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Lost in Cyberspace

Internet a haven for 'vintage' computers

This article was originally published on October 12, 1999 by SignOn San Diego and Copley News Service.

It seems oxymoronic at first: How could the World Wide Web, with all its multimedia bells and whistles, all it's high-end gloss that requires ever-increasing computing power, be a godsend for owners and users of older systems?

If seemingly ironic, though, it is also true: The Internet – and the Web in particular – are making it possible for older computers to stay in service longer than ever before.

Actually, it makes perfect sense. What the Internet does better than anything is let people communicate. And unless you're a wunderkid programmer/electrician, you need a social support system to help you with your personal computer. Whether it's buying a monthly magazine, bumming advice from the systems folks at work, or picking the brain of the cashier where you bought your system, we all depend on others to help us when we're stuck.

With most computer stores having dropped support for everything but the latest Windows and Mac applications, where can someone still using an Apple II, a Tandy Coco or a Commodore Amiga go to find new programs, memory upgrades or a replacement mouse? Who can they ask questions of when a program won't run right anymore, or if they don't know how to use a particular feature of their system?

All of these and more can be found on the Internet.

There are three basic areas on the Internet for finding information and/or support on so-called "obsolete" computer systems:

  • The Web. Many hobbyists have elaborate pages devoted to their favorite system from the past. These "legacy" sites (the preferred term over "obsolete," although some hobbyists also use "vintage" to denote a system long in tooth) are often so fancy that the machines they're dedicated to could never view them directly. No matter – fans of these machine simply visit with the Mac or Windows computer sitting next to the Ti-99, Kaypro or Commodore 64 on their desk.
  • FTP sites. Shorthand for "file transfer protocol," an FTP site is much like the file sections on the older computer bulletin boards popular a decade ago. Many freeware, shareware and public domain programs written for older systems are still floating around on the 'Net. If you have what's known as a shell account, or access the Internet through a BBS, you may be able to get to an FTP site directly with your older machine and get the software that way. Otherwise, you can download it to your more modern computer and move it over to the older system. (If you don't know how to do this, you'll want to see the next entry, on the Usenet.)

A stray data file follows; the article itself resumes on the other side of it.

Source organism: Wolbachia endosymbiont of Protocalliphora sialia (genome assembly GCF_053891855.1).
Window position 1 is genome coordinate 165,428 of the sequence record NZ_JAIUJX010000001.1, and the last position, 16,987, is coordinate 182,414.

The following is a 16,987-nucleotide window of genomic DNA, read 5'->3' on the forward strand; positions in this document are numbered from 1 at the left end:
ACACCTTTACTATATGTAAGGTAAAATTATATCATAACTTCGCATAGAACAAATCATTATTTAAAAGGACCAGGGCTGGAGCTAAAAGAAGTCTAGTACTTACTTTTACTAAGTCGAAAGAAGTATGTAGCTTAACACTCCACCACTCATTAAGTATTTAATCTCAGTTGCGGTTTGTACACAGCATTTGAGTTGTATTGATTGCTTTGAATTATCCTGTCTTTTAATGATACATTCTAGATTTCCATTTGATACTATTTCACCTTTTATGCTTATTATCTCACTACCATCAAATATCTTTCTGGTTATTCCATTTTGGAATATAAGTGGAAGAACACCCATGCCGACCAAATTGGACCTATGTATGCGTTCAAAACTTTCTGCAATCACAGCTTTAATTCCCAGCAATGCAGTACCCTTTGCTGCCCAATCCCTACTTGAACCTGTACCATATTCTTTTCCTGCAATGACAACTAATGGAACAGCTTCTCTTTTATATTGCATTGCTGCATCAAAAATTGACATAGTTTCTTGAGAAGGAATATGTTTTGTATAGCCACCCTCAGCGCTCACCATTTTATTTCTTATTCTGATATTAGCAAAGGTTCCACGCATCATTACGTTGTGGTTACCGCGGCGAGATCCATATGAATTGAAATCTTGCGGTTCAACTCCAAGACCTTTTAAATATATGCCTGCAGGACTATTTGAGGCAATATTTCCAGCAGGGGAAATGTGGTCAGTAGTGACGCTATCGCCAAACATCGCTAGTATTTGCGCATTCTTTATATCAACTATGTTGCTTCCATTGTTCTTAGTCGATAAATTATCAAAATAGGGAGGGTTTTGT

• The Usenet. The Usenet is the message area of the Internet. With more than 45,000 newsgroups on the Usenet (and growing daily), the Usenet is the single largest medium for mass communication ever devised. There are hundreds of newsgroups devoted to various legacy systems, and these are the perfect places to find advice, software and even leads on people who repair old systems. (I found an upgrade to a file manager that would run on my Atari Falcon030 system within 24 hours by posting to the newsgroup.)

Now, it's all well and good to know that this information exists on the 'Net, but how to find it?

The best place to locate Web pages and FTP sites is via search engines. Yahoo's computing pages are among the most complete. The hardware section has good links to most systems, from Atari to Amiga, NeXT to Sinclair. The operating systems page is another good resource for finding info on your computer. The best part about Yahoo is that it includes links to Usenet newsgroups as well as FTP and Web sits.

However, the Yahoo links to the Usenet presume you have a news account. Check with your ISP to see if you have access to the Usenet. If not, you can go to and access it via the Web. And at, you can search the entire Usenet by topic, helping you find every newsgroup associated with a particular platform.

Other good search resources for finding online support of legacy systems are metasites like Savvy Search and which will search through numerous search engines for you, and then sort the results.

No matter which method you use for tracking down information on your legacy system, though, you can be sure that with the resources you'll find you can keep using that computer for the rest of your natural life.